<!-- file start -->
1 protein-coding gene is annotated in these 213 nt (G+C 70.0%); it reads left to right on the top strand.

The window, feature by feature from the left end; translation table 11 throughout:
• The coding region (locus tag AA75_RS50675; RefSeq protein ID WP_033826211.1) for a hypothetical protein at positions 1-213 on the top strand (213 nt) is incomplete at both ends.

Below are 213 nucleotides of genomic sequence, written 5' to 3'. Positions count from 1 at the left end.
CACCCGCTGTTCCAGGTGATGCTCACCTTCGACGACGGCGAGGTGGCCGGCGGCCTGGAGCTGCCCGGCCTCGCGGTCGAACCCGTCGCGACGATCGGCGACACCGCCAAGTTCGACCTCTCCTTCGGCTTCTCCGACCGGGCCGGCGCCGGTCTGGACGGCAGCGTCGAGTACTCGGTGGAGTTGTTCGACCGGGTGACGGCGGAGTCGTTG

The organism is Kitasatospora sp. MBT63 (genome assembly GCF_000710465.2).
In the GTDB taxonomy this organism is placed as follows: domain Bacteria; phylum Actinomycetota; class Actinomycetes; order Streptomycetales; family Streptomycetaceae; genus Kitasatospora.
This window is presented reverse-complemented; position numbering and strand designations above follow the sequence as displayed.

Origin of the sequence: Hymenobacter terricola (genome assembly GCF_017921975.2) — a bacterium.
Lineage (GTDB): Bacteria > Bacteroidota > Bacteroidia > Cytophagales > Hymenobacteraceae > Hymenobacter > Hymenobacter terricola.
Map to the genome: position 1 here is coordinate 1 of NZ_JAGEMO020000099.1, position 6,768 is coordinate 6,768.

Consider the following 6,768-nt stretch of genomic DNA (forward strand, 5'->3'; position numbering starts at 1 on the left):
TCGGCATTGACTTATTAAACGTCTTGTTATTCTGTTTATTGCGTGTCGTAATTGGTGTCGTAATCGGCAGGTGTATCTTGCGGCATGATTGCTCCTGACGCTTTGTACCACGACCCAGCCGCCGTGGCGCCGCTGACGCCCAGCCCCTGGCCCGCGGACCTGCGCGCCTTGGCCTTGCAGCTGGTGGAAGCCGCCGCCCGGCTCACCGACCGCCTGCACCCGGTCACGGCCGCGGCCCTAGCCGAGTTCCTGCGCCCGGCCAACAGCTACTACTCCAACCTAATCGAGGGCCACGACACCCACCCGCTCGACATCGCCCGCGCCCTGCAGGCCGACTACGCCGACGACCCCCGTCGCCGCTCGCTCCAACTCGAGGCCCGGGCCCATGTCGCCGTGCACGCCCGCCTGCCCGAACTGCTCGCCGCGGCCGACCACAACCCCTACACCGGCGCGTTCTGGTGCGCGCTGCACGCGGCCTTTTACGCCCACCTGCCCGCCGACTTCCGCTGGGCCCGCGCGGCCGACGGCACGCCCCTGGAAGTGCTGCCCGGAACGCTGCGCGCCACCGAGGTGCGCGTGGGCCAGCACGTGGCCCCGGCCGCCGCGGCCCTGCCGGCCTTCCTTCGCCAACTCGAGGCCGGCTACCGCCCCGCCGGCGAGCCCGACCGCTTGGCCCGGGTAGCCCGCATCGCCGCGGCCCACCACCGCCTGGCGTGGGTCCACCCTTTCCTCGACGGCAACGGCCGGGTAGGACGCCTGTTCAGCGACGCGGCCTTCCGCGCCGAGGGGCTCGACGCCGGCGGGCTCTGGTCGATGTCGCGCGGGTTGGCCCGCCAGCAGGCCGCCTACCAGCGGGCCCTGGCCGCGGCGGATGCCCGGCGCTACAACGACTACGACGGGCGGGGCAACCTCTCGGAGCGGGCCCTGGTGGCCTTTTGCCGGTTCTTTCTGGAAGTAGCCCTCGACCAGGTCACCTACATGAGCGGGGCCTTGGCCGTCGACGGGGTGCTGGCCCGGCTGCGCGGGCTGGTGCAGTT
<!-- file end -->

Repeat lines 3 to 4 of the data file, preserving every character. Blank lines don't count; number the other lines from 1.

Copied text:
• The coding region (locus tag AA75_RS50675; RefSeq protein ID WP_033826211.1) for a hypothetical protein at positions 1-213 on the top strand (213 nt) is incomplete at both ends.

Below are 213 nucleotides of genomic sequence, written 5' to 3'. Positions count from 1 at the left end.